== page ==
Saturday, January 26, 2019

Classroom Token Economy

In the past few years, I wanted to start a classroom token economy system for my students but just couldn't find one that was the right fit. Some were too juvenile for middle school, some didn't work well with my student's existing behavior plans/reinforcement systems, and I just wasn't having much luck.  I decided to set up my own system in a way that I thought would work well for my students at the time. 

I decided to use fake dollar bills that we already had in our classroom for math as our money or tokens.  I worked with my students to generate a list of things they would want to 'buy' if they were earning money. Then we came up with ideas of ways they could earn money and we made a poster of it.  It was a really simple system, but I started it off hoping it would give my students a little extra motivation when we needed it. 

I have tweaked this system over the past two years, changing the prices of items students can buy, what they can buy, what they can earn money for, etc.  For example, this year my students are running a coffee business at our school.  Half of my students participate in this class every day, and the other half participate every other day. Since we set this period up similar to a real job, students have to clock in and out on a time clock (we use an app on one of our old iPads and have it mounted to the wall). At the end of each week, students get paid $1 classroom cash for each day they worked in the coffee business.  Some other ways students can earn money in my class include participation during a lesson, being in their seat when it is time for class to begin, helping a classmate or teacher, or being caught working hard.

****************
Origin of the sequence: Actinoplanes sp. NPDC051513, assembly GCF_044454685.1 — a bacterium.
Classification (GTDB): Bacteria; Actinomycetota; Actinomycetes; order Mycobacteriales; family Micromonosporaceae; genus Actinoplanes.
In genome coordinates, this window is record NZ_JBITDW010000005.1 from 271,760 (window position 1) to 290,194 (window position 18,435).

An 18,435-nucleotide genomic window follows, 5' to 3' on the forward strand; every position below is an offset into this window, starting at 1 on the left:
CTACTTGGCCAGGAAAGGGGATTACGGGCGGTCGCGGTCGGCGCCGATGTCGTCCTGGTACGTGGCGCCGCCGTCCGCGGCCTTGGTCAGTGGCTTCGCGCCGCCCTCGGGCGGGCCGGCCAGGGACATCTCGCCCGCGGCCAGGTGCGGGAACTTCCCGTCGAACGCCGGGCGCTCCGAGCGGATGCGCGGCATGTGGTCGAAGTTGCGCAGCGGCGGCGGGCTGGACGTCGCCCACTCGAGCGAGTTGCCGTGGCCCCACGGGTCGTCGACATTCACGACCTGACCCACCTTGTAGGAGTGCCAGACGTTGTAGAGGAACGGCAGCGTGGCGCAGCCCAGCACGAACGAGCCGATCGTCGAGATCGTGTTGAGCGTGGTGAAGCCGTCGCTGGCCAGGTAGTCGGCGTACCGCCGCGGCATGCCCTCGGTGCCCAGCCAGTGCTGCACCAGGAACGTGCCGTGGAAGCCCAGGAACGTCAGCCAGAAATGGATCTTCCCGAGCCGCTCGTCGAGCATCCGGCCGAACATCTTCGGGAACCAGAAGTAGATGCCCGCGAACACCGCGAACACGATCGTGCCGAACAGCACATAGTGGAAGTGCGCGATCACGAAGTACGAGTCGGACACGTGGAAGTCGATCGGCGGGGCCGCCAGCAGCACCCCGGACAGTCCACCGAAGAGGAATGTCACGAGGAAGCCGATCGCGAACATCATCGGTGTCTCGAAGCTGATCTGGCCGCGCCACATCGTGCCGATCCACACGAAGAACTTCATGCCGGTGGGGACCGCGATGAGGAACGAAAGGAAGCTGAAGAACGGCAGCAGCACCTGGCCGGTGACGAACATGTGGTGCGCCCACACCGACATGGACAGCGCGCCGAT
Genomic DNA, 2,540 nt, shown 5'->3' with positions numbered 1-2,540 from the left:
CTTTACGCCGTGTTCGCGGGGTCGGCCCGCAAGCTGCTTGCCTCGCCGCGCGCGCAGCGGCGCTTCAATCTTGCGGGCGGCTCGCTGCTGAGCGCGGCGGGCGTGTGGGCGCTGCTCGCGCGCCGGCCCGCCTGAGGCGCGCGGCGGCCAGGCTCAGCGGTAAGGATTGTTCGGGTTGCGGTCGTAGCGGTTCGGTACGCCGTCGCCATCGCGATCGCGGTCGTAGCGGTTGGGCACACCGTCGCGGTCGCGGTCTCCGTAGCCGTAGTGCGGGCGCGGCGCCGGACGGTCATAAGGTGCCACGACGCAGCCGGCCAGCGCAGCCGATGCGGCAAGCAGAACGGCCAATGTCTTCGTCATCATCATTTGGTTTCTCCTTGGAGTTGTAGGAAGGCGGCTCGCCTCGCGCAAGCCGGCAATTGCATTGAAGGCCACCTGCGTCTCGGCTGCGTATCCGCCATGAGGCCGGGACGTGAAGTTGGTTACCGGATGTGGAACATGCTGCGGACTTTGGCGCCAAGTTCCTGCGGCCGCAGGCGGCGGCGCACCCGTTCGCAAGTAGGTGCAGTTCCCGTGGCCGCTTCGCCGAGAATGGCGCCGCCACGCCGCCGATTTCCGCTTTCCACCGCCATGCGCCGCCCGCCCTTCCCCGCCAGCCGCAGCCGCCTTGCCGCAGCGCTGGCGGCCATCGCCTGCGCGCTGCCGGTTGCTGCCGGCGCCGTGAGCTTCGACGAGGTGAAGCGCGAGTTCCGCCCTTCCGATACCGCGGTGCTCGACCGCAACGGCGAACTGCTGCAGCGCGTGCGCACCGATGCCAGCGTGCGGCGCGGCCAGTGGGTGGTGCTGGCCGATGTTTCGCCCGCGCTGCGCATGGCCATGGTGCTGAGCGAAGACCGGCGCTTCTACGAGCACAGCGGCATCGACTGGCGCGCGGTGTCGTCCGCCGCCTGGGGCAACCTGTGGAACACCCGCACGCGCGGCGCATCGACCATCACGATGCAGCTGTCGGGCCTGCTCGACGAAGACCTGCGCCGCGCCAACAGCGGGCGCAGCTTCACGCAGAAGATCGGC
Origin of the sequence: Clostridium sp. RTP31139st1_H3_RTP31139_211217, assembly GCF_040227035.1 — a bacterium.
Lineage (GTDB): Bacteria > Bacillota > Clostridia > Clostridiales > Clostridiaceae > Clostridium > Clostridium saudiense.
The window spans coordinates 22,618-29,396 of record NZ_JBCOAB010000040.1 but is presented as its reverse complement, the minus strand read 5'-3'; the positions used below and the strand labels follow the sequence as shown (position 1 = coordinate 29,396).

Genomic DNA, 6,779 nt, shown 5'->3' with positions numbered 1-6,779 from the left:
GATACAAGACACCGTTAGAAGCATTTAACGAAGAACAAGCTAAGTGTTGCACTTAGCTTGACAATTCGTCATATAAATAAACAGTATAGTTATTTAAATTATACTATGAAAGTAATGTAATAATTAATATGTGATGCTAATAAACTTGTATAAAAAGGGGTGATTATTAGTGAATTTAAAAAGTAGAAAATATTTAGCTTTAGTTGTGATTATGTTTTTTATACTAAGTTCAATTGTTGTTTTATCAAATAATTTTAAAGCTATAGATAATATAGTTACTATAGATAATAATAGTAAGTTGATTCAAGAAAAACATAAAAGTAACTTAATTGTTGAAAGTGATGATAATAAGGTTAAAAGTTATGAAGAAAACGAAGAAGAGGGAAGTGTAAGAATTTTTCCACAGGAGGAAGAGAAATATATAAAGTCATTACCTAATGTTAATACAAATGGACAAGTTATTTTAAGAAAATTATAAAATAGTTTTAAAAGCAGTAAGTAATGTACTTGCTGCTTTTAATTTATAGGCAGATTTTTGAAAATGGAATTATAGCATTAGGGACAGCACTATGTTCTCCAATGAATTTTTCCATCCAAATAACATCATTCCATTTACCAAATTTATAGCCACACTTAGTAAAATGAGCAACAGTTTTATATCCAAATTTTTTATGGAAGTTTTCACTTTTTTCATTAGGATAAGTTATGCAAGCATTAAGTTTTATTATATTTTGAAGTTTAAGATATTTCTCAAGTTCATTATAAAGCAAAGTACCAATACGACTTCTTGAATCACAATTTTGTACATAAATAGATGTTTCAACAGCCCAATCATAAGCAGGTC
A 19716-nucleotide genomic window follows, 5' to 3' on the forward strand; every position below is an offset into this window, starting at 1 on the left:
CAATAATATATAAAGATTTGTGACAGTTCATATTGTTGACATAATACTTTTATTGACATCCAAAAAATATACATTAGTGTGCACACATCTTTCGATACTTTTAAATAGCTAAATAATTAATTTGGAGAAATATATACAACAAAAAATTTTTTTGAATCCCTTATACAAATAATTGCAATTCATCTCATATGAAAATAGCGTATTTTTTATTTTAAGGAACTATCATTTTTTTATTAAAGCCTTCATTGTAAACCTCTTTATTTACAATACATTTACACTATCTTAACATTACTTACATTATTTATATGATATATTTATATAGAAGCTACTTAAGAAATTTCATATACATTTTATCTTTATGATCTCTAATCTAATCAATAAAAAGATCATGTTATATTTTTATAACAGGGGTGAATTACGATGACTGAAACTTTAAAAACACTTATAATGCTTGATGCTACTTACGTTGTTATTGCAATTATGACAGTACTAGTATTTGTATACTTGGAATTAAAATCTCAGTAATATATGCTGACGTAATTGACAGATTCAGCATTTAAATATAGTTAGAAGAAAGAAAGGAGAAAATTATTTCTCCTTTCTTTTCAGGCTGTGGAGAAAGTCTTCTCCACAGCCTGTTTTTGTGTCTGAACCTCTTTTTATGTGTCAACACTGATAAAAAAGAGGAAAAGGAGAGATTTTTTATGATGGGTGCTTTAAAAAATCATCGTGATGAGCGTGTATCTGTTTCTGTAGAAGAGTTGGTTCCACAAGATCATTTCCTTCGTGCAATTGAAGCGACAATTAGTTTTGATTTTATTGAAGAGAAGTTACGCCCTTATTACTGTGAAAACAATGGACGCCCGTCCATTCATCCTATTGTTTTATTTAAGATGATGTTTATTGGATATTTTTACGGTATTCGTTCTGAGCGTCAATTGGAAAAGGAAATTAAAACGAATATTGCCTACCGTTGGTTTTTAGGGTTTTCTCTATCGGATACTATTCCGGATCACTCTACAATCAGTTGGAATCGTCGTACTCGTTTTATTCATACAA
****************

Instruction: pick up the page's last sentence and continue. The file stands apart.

Classroom cash has become a big motivator for some of my students. For example, I have a few students that will, at times, refuse to come back to their seat after a break or will sit at their desk and refuse to participate in a lesson. That is a time where I start passing out classroom cash to other students for their participation, or for coming to their seat on time, and seeing that their classmates are getting cash is usually enough motivation for a student to start participating.

This has also been a great way for my students to work on money skills.  Each student has a real wallet that we keep in the classroom and they put any money they earn in it.  On Fridays, students count up their money to see how much they have total.  Then they get to look at the price list and we work on determining if they have enough money to purchase an item that they want.  We also work on budgeting because students have to save up for most items rather than cash in their money each time if they want to earn higher-priced rewards. 

This has been a fun system to use in my classroom and a big hit with all my students, and it has really helped decrease some unwanted behaviors.

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